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"People Shouldn't Have to Live Like This": The Real Story Behind "Tent City" -- and How the Media Get It Wrong

The media have finally discovered homelessness. Not surprisingly, they get the story wrong.

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Two volunteers from a local ministry who regularly hand out donated clothing and basic necessities to the area's homeless population say the city should turn this area into a KOA-like campground with running water, toilets and a centralized kitchen. They didn't want to give their names because they don't trust the media.

"The media treat these people like they're packs of wolves. They're people. Just like you and me. If you want to take photos, please ask first. We've seen reporters shove their cameras in tents without asking. I know Oprah had good in her heart, but she's created a problem. Because of the exposure, the city will shut this down. These people have no home. Look at this guy. He's building a community."   

They were referring to Baldy, a 38-year-old wearing blue-and-white plaid flannel pajama bottoms and a blue sweatshirt. His medium-sized tent sits behind a thin metal fence he built shortly after arriving six months ago. Since then, he's compiled everything from a welcome rug to a new spice rack.

"We share everything and look out for each other," he says. A recovering drug addict, Baldy says he's trying to find a job, but without a phone number or an address, it's close to impossible. "They [potential employers] say, 'Don't contact us. We'll contact you.' How are they going to contact me? After trying and trying and getting shot down, you just want to lay in bed. Then you get depressed. Then you turn to drugs. I try to keep myself motivated. My plan is to get out, but I need a job first." 

The majority of the people I met say they're trying to find work. Brian, a fortysomething with a baby on the way, says when he and his wife set up their tent last year, they had three neighbors. Now they have about 30.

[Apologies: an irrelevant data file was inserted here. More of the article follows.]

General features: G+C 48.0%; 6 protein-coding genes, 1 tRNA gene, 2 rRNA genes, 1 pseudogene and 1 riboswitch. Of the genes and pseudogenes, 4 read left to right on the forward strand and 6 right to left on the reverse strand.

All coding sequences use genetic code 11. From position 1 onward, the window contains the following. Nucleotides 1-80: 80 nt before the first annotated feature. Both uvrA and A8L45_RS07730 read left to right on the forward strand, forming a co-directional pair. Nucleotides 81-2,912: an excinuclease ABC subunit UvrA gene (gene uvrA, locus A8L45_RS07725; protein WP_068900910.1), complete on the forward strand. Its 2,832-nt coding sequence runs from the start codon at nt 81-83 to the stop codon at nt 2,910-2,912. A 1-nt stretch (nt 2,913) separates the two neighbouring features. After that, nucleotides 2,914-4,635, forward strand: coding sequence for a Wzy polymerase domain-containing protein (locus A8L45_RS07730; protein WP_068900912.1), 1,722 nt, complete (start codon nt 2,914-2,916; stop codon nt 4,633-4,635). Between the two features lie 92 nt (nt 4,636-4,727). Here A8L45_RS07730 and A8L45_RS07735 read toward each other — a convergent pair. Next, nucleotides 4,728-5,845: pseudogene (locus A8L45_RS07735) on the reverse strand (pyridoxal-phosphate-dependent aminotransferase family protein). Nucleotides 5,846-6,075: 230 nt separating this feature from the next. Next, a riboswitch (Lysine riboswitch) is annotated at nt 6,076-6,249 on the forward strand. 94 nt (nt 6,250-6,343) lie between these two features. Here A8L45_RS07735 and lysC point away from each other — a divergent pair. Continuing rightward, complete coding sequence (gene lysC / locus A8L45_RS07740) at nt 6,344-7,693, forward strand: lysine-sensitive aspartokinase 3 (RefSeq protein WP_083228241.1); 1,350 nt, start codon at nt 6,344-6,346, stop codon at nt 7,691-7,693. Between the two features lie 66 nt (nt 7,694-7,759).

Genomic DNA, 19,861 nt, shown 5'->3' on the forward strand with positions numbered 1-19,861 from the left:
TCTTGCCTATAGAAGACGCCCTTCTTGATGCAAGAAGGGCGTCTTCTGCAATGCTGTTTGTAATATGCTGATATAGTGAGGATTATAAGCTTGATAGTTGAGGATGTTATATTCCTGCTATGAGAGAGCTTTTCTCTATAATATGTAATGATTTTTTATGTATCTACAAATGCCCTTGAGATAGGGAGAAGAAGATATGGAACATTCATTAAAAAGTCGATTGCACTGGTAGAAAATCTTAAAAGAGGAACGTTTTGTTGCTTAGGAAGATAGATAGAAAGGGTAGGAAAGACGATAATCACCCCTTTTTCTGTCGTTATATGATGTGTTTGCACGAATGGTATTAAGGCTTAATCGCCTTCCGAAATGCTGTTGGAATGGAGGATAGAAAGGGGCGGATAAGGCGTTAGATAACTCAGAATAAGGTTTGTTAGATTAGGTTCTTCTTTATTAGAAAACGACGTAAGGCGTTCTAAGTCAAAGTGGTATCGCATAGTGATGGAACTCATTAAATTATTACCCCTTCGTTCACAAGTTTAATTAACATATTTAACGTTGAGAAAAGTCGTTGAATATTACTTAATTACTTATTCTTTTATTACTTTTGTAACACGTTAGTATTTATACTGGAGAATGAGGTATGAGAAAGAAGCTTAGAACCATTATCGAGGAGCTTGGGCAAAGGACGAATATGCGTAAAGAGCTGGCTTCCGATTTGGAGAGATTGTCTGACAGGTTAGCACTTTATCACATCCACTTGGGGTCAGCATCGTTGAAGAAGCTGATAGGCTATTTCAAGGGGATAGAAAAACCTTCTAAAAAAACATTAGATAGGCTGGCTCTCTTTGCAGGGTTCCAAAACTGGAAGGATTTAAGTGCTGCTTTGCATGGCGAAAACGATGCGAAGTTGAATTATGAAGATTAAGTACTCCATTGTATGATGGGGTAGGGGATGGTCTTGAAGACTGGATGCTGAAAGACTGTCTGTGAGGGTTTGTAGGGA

"We need jobs. I like to work. I can't get a job because I have a record. I want to get out of this. It's hard. They just turn me down. I'm always riding on that bike like I got a job." 

Jan Hair, who served in the Air Force from 1981 to 1984, says if she could make tent city her temporary home, she's certain she would find a job and save enough for an apartment.

"I'm tired of being forced to move from place to place," she says. "When you're forced to move, you lose all of your possessions and your identification. You can't get a job without an ID card."  

This week, Hair has no choice but to move again. If she and the others refuse, they could face arrest.

Last month, Gov. Arnold Schwarzenegger and Mayor Johnson approved an $880,000 plan to provide both immediate and longer-term shelter. They're adding beds to Sacramento's shelters, which are currently filled to capacity and have lengthy waiting lists. City officials say over the next few months they will also offer rental apartments to approximately 40 people.

"I give Mayor Johnson great credit for being willing to tackle a situation that is difficult," says Joan Burke. "They have come up with some partial solutions, but most of them are short term. We need solutions not just for the 200 or so in tent city, but for everyone." 

Once tent city is cleared out, Burke fears that the media will move on. Hoping to keep the story on the radar screen, Loaves & Fishes is holding a Safe Ground Rally on the Capitol Steps on April 21 to call for a self-governed location where the homeless can camp legally with access to basic needs such as running water, toilets, and trash cans.

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